Collection of letters and other papers relating to the public and private affairs of Sir John Newport (1756-1843), Irish Politician and Chancellor of the Irish Exchequer, banker and landowner. The bulk of the collection consists of some 250 letters, c 1765-c 1862, addressed to, and received from, some of the leading political figures in Ireland of the time commenting on some of the prominent issues of the day. Included are letters from William Conyngham Plunkett, Earl Grey, Lord Duncannon, Daniel OConnell, John V. Nugent, Thomas Spring Rice, Edward Stanley and Thomas Grenville discussing mainly Irish affairs, in particular highlighting the republican sentiments of the population and the disaffection felt throughout. References are also made to the general European situation and to British politics. Of the personal letters noted, two are from Newport's nephew, Simon, writing from Eton and enclosing some examples of Latin verse with others from Newport's mother, father and brother. Among the miscellaneous papers and memos are a list of books taken to London, a rental of the Bishop's Hall Estate, household expenses etc. The collection also includes a series of extracts from the records of the English Exchequer copied by Frederick Devon, c 1836 and consisting of miscellaneous accounts from the reigns of Richard I, Edward I, Oliver Cromwell, and Charles II. A copy of the original auctioneer's catalogue (Colbeck Radford&Company) of 1937, from which the collection was bought, is also to be found.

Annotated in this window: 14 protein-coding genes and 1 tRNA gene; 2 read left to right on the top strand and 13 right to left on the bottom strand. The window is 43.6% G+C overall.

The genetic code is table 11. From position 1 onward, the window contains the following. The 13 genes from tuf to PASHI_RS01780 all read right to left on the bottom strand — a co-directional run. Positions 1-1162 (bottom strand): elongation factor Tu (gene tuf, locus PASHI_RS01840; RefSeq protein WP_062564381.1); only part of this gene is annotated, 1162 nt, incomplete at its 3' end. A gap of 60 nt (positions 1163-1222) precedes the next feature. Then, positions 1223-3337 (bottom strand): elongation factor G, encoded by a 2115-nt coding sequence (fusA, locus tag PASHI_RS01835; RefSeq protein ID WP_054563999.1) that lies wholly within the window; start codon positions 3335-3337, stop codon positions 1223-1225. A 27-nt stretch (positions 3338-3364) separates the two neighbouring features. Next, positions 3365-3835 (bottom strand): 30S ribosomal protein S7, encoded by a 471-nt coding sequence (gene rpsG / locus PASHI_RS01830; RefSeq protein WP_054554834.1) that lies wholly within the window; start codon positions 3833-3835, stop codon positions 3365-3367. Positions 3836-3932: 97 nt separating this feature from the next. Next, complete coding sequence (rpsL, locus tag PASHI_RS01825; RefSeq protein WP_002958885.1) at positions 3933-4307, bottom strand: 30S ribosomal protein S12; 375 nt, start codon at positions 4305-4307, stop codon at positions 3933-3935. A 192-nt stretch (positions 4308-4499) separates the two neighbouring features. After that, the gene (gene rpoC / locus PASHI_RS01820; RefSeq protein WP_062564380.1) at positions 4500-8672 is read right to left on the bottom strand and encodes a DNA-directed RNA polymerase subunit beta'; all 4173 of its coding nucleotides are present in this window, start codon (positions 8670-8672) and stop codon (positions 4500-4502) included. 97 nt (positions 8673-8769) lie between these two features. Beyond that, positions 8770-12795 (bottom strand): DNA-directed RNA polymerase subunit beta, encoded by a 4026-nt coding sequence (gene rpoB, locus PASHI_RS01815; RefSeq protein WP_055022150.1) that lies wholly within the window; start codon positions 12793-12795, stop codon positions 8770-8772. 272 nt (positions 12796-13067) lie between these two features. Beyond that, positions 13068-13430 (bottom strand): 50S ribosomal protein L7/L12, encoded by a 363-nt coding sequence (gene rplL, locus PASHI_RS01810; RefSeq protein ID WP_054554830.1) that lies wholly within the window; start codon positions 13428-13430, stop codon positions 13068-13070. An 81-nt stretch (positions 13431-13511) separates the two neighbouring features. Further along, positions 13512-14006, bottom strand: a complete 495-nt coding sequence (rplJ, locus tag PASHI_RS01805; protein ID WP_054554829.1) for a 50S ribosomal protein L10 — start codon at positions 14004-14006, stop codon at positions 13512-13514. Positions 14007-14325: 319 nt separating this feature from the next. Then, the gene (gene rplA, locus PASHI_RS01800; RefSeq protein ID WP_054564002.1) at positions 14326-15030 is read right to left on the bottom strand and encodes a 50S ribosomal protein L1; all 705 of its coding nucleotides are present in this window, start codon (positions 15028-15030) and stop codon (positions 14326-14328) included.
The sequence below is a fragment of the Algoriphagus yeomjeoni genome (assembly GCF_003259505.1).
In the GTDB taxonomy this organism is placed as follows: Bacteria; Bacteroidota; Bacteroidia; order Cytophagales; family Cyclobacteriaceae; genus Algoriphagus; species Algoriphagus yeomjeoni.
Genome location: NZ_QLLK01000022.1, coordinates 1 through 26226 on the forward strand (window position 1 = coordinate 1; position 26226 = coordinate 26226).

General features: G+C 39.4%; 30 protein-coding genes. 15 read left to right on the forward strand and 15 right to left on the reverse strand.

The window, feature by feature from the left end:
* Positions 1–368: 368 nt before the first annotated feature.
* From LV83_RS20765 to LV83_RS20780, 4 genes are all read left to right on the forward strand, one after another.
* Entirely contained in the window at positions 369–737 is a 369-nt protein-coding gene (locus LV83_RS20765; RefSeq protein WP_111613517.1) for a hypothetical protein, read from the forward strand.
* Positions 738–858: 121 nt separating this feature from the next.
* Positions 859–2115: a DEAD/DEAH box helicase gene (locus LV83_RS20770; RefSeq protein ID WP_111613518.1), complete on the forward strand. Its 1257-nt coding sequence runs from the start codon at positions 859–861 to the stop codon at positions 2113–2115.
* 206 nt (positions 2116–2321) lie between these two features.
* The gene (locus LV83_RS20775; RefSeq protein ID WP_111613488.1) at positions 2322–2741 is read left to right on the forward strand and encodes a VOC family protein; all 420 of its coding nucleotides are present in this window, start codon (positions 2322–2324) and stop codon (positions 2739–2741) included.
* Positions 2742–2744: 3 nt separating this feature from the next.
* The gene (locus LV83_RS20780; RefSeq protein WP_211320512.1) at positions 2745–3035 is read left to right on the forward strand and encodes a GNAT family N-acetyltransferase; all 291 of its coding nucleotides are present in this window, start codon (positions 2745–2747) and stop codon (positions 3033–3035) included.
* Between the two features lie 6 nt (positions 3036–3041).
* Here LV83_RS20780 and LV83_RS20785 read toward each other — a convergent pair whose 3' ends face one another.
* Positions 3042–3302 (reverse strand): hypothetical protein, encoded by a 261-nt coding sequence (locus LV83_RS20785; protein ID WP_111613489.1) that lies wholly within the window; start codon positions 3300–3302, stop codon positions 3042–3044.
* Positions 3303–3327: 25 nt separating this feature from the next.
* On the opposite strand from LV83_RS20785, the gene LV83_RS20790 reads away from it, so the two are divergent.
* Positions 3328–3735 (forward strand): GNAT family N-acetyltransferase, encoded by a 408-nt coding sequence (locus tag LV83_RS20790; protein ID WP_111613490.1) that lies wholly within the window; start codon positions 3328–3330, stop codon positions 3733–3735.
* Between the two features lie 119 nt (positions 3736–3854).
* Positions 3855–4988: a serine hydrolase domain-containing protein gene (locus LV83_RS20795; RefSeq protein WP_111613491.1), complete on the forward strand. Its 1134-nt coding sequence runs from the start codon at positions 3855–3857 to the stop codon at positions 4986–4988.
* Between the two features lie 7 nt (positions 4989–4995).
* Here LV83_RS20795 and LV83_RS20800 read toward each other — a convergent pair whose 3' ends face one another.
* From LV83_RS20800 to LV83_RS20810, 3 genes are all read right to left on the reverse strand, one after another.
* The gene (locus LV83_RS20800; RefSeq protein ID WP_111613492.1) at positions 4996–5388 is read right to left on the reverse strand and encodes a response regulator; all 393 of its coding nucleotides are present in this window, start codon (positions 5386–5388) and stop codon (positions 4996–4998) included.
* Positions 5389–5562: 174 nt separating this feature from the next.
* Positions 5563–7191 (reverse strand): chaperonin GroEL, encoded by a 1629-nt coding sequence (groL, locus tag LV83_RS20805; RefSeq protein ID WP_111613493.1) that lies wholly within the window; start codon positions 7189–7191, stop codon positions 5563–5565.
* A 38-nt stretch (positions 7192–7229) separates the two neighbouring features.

- This material is held at
- ReferenceGB 752 SJNP
- Dates of Creation[19th century]
- Name of Creator
- Language of MaterialEnglish.
- Physical Description300 items including 250 original and draft letters, c1765-c 1862, a draft holograph will of 1827, a selection of financial accounts, receipts and bills (30 items), 1822-1841 and other personal papers, c1831-6.
Scope and Content
Administrative / Biographical History
Sir John Newport (1756-1843), Irish Politician. b. Waterford, 1756. Educated at Eton. Volunteer delegate. MP for Waterford City, 1803-32. acting in consort with the Whigs. Irish Chancellor of the Exchequer, 1806-39. Steady supporter of Catholic Emancipation taking a very active part in parliamentary debates. Died in Waterford in 1843. [Source: Crone, Concise Dictionary of Irish Biography, 1928; Webb, Compendium of Irish Biography, 1878].
Conditions Governing Access
Open to consultation
Description compiled by Clare McVeigh (RASCAL Project, entered by Deirdre Wildy, Special Collections
Other Finding Aids
Hard copy catalogue available. See 'Calendar of Manuscripts Western and Oriental' for details (MS7). This calendar is available for consultation in the Special Collections Reading Room.
Conditions Governing Use
Photocopying permitted depending on physical condition of the original and relevant copyright restrictions.
The Newport Papers are particularly noteworthy for its collection of letters dealing with the political life and affairs of 18th and early 19th century Ireland.
The Newport Papers were acquired by the University Library by purchase from the London auctioneer house, Colbeck, Radford&Company in 1937.